News & Press

What's this Right of Way stuff?

Share

 

About the Author

Roxanne Grimm, Associate Principal is an accidental Right of Way professional who has spent 23 years of her career working in state government and the last five years in the private sector as a Right of Way consultant.  She is a real estate junkie and is currently building a tiny house with her dad.

I have spent the better part of 15 years of my career trying to explain this Right of Way (ROW) stuff. When I am asked what I do for work, I say: “I am a Right of Way consultant.” It is usually met with a nod and a glazed over look of confusion and that’s where the questioning ends. In a rare occasion I will hear “Hey my Uncle Jim had a farm and the government came in and stole his land! Then I say to myself: “Now this conversation could get real interesting.”

Unfortunately, this used to be the situation, lands were taken without compensation and in some cases literally overnight. Right of Way is defined as the private property needed for public use. This would be sidewalks, highways, freeways, airports, sewers, and utilities. Essentially everything that supports infrastructure for the public good. We cannot drive our cars, take a bus, turn on our lights, fly to grandma’s or flush the toilet without securing some type of Right of Way.

Fortunately, federal rules were enacted to protect people’s lands and rights. The Uniform Act was passed by congress in 1970 to ensure landowners’ rights were protected. This ensured that landowners had rights if their land was being acquired or federal funds if they were being displaced by a project.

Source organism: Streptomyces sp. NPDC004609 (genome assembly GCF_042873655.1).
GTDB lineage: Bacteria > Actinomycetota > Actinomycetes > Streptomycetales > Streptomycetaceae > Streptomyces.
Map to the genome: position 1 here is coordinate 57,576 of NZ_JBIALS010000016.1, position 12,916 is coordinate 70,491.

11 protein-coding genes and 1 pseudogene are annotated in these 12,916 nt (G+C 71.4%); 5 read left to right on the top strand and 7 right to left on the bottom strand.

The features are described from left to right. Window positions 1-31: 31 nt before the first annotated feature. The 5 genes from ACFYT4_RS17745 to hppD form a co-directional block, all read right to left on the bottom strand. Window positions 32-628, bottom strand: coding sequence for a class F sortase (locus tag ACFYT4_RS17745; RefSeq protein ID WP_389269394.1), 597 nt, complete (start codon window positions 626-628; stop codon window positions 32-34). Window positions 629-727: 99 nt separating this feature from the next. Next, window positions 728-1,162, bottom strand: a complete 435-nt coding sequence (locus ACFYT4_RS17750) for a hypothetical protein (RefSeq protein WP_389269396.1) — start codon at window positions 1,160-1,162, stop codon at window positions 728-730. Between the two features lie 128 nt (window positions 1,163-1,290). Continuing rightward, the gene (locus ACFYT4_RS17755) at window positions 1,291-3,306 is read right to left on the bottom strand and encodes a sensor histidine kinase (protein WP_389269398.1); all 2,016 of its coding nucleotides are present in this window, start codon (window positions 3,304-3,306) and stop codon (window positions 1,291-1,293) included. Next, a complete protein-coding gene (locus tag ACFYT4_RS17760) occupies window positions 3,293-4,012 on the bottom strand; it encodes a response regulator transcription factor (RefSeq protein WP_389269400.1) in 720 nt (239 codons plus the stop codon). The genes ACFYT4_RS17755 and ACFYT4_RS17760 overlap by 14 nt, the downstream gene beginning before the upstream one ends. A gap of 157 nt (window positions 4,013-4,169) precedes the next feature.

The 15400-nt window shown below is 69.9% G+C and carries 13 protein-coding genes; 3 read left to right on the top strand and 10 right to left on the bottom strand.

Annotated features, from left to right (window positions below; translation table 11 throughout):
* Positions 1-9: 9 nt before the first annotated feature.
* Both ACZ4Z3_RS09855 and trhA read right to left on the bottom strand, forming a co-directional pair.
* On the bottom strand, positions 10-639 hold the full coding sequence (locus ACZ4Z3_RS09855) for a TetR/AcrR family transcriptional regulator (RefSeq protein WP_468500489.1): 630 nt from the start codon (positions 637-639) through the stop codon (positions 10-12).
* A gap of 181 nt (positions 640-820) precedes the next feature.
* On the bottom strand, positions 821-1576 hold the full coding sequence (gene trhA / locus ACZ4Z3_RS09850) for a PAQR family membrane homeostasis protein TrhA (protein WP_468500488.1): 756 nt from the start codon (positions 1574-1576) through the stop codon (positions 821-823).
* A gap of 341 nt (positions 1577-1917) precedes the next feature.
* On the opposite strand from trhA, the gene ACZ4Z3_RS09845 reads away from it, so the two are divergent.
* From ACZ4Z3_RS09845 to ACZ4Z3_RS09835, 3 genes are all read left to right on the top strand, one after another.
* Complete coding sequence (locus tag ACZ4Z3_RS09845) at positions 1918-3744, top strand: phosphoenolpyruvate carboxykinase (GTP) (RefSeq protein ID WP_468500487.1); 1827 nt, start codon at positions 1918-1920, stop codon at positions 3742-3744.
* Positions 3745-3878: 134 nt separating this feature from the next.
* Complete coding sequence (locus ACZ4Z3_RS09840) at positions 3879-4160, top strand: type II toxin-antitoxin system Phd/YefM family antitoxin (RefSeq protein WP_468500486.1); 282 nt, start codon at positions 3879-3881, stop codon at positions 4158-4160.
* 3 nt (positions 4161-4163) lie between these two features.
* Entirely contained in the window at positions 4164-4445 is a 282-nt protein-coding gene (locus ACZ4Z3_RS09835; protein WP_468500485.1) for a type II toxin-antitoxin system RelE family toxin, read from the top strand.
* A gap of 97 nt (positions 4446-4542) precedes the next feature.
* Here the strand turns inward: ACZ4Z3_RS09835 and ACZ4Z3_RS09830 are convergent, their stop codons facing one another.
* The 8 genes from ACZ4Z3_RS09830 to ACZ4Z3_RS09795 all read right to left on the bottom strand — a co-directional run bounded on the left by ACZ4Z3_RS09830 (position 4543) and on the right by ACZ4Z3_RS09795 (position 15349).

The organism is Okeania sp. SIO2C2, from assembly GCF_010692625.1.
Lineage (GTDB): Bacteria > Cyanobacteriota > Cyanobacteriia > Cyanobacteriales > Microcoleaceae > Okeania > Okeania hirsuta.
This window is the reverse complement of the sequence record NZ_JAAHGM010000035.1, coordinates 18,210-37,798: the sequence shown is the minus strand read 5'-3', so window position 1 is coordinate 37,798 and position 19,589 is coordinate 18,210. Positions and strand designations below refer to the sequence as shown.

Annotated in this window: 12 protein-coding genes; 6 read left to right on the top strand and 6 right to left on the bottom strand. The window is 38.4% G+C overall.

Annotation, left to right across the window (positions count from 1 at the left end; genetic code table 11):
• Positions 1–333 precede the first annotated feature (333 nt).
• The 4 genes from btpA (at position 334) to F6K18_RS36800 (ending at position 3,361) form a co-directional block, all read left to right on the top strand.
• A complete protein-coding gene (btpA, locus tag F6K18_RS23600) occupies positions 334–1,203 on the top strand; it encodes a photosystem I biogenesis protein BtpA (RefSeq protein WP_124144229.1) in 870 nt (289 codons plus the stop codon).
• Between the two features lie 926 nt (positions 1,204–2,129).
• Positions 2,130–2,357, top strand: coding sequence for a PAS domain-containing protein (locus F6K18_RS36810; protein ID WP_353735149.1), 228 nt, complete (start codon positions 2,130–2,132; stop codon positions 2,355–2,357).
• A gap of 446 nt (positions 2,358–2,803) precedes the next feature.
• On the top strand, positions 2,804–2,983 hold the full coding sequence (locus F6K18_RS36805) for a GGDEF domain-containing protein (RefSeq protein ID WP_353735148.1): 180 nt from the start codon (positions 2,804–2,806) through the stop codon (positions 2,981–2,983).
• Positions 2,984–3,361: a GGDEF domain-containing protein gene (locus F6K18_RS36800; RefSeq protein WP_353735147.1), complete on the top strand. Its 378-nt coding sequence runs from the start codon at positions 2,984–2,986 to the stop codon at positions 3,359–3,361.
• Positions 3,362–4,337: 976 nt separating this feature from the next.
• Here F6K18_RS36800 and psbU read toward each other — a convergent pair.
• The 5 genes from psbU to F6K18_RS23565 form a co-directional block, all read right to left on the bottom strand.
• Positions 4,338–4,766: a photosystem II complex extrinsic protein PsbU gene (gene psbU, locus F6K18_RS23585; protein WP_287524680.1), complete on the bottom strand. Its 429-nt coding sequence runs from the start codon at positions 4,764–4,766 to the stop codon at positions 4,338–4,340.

Now, this is not to say this makes it all perfect and every government entity follows these rules. There are still unfortunate stories that exist, in fact the book Little Pink House by Jeff Benedict is one of my favorite reads about the misuse of eminent domain and the fight of one courageous lady to save her home.

This is where we come in. We can help clients understand landownership rights and begin the discussion of options and solutions.  Keep in mind, not every ROW project ends up with such frustrating or sad conclusions. Our approach is not to negotiate, but to facilitate the transaction. This simple approach puts everyone on equal ground right out of the gate. These transactions can become very personal and emotional and requires empathy, creativity, and lots of patience.  We know from experience how to achieve the most successful results for the community, land owners and public agencies which are consistent and help projects move forward. At first blush, this line of work can sound daunting – but I live for this stuff. Yes, I am a Right of Way geek.

If you would like to learn more about ROW and what DCI can do for your property, please return to DCI’s blog page for my future posts.


< Back to News & Press

Share

 

About the Author

Roxanne Grimm, Associate Principal is an accidental Right of Way professional who has spent 23 years of her career working in state government and the last five years in the private sector as a Right of Way consultant.  She is a real estate junkie and is currently building a tiny house with her dad.

Social Profiles